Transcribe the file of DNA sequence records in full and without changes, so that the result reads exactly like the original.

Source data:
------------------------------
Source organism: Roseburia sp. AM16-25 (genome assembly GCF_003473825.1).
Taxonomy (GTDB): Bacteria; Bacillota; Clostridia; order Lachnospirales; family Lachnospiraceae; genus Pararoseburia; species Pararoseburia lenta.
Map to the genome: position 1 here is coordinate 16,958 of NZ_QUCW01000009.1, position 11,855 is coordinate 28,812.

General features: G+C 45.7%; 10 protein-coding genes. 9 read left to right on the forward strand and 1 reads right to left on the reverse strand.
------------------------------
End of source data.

Source organism: Roseburia sp. AM16-25 (genome assembly GCF_003473825.1).
Taxonomy (GTDB): Bacteria; Bacillota; Clostridia; order Lachnospirales; family Lachnospiraceae; genus Pararoseburia; species Pararoseburia lenta.
Map to the genome: position 1 here is coordinate 16,958 of NZ_QUCW01000009.1, position 11,855 is coordinate 28,812.

General features: G+C 45.7%; 10 protein-coding genes. 9 read left to right on the forward strand and 1 reads right to left on the reverse strand.